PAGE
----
Consider the simple symmetric random walk on $\mathbb{Z}$. That is, let $X_1, X_2, \dots$ be i.i.d. random variables with $$ P(X_i=1)=P(X_i=-1)=1/2, $$ and define $S_n=X_1+\dots+X_n$ with $S_0=0$. As is well known, the sum $S_n$ is (null) recurrent and satisfies the law of the iterated logarithm $$ P\left(\limsup_{n\to \infty} \frac{S_n}{\sqrt{2n \log \log n}}=1\right)=1, $$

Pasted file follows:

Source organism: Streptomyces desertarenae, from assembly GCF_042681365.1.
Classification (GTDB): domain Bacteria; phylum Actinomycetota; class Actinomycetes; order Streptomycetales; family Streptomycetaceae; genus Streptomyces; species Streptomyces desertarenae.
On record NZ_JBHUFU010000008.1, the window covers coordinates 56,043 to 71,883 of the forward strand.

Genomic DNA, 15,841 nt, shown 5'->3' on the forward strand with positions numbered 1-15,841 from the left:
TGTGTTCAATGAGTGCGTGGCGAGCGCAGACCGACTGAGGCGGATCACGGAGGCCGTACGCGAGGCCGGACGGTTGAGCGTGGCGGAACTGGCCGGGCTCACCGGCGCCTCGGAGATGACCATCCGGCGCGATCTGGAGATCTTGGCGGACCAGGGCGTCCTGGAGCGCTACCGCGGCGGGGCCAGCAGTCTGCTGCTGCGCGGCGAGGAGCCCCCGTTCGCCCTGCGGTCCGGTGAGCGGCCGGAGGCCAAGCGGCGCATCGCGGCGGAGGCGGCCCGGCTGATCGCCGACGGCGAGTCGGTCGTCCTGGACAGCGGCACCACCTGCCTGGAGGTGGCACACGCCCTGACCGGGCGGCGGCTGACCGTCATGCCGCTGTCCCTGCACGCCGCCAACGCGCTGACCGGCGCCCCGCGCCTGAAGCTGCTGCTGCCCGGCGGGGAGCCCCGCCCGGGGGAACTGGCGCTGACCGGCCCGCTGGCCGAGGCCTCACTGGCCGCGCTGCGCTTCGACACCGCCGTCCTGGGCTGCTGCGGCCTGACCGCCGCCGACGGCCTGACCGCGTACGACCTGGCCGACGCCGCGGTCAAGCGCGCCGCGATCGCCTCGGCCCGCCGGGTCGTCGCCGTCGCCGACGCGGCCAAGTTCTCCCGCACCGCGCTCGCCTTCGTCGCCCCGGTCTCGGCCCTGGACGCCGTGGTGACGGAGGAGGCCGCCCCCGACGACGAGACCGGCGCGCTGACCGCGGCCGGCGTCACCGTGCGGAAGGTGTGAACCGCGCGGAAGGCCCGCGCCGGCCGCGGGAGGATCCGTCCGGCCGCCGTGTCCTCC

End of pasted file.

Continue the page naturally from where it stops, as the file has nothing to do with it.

Assume now that we restrict ourselves to the subset of realisations of $S_n$ where each realisation satisfies

$\frac{1}{n} S_n \to 0$.

For any integer $m$, there are infinitely many values of $n$ such that $S_n=m$ or $S_n=-m$.

Does the law of the iterated logarithm take a stronger form in this case, in the sense:

Q: If $S_n$ is satisfies the criteria above, does this imply $$ \limsup_{n\to \infty} \frac{|S_n|}{\sqrt{2n \log \log n}}\leq 1? $$

Or are there even in this case subsets of realisations for which this is not true?

linearin $n$ (not $\sqrt{n\log\log n}$). $\endgroup$ – Anthony Quas Aug 25 '16 at 9:14